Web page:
Not a police officer, but train with K9 officers. I see lots of GSD's out there, 4 out of the 6 I train with in Oregon are GSD. There are some really stellar GSD teams in Portland that most patrol guys "hope are on" if they need to call a k9. And I also know several agencies that tried mal's and then decided they weren't doing mal's anymore for some of the reason's Jeremy listed.
I don't think this is a breed issue. I think it's a matter of proper selection and proper training.
There are still vendors and breeders in the US that will give you the kill kill kill dog and agencies that just want a biting machine,
I don't think you'll have any difficulty in finding handlers who want such dogs. But if you ask the admins, they'll have a quite different opinion. Dogs should behave appropriately for the situation they're in.
but the people I train with put social-ness as the first "test" when getting a dog and then make sure it can "kill kill kill" when turned on (and those dogs are on the streets, with lots of finds and bites and also competing very very well in LE trials).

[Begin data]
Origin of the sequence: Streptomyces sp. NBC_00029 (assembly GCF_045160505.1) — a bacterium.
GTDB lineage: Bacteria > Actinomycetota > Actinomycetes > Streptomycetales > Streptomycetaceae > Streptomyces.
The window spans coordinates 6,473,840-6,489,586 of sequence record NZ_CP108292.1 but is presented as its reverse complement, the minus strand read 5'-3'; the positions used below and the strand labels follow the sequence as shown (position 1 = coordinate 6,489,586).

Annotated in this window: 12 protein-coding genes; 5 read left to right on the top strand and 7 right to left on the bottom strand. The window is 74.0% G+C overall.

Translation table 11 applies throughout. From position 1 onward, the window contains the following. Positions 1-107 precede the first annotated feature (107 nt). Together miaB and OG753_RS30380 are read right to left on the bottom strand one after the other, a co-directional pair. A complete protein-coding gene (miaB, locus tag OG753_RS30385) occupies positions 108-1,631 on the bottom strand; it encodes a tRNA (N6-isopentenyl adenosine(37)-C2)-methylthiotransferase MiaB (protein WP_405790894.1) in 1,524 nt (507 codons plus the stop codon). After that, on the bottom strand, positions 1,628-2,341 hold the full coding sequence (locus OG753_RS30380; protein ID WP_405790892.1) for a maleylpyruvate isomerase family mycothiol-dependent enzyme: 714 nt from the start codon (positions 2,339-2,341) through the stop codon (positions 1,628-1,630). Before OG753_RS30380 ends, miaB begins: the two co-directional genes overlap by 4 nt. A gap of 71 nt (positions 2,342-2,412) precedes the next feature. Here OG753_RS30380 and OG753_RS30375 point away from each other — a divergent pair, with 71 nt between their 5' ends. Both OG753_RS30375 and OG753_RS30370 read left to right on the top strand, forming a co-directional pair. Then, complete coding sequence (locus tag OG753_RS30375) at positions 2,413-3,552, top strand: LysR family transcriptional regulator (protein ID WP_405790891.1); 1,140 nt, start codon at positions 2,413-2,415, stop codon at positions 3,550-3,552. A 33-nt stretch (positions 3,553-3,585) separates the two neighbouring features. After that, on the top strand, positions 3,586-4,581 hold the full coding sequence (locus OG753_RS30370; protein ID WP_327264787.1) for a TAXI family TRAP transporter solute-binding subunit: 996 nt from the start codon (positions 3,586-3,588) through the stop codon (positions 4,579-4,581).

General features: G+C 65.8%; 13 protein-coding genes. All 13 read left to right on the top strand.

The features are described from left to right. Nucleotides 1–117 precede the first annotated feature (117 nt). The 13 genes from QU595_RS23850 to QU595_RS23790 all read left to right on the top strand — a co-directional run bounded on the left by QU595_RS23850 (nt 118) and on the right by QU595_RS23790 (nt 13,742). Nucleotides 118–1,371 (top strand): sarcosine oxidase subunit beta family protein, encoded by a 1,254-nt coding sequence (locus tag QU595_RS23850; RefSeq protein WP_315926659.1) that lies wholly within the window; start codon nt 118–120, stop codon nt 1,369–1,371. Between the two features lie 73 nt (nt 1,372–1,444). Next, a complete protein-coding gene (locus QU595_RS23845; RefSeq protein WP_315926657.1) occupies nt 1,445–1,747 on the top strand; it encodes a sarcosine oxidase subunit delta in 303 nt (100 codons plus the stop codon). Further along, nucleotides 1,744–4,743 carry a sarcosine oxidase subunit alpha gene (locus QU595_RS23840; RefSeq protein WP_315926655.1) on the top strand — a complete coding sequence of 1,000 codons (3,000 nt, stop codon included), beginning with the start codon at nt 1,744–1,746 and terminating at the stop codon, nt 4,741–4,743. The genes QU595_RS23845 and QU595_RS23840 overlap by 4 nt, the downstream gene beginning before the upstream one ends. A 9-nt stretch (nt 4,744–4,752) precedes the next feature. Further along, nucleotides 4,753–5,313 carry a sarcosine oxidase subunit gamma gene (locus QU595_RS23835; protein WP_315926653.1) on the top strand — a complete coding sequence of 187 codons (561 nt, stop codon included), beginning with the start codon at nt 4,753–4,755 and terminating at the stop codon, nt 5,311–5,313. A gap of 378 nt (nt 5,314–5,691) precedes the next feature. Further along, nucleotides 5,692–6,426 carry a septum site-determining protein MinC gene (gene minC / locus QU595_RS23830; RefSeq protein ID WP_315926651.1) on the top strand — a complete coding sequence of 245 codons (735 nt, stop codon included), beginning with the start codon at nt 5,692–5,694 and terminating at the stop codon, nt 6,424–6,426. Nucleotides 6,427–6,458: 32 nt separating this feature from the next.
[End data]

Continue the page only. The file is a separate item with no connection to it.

I'm not a fan of LE K−9's competing in trials. I've seen dogs that excel in such competition who did not work on the streets. I know of one such dog, a repeat gold medal winner who admitted, when asking another agency's handler to do a search that was in his jurisdiction, that his dog "did not do real searches."
If a handlers dog is 100% on his street work, and wants to compete it's acceptable. But if the dog is not 100%, and few are, I think it's a bad idea.
They also have to consider the handler. Not many first time handlers can handle an out of control or extremely high drive mali, let alone a dog that will re-direct or come up the leash.
I've often said that I'd not put a new handler with such a dog. It's hard enough learning to work a GSD.
Some of the dogs (both gsds, mals, and crosses) we tested for police work crapped out on the environmental nerve test, but you know what? Another US agency was waiting in the wings to buy the same dog we failed for our program....different strokes. The US is so huge with so many agencies that it's so anecdotal what is "seen" and "known."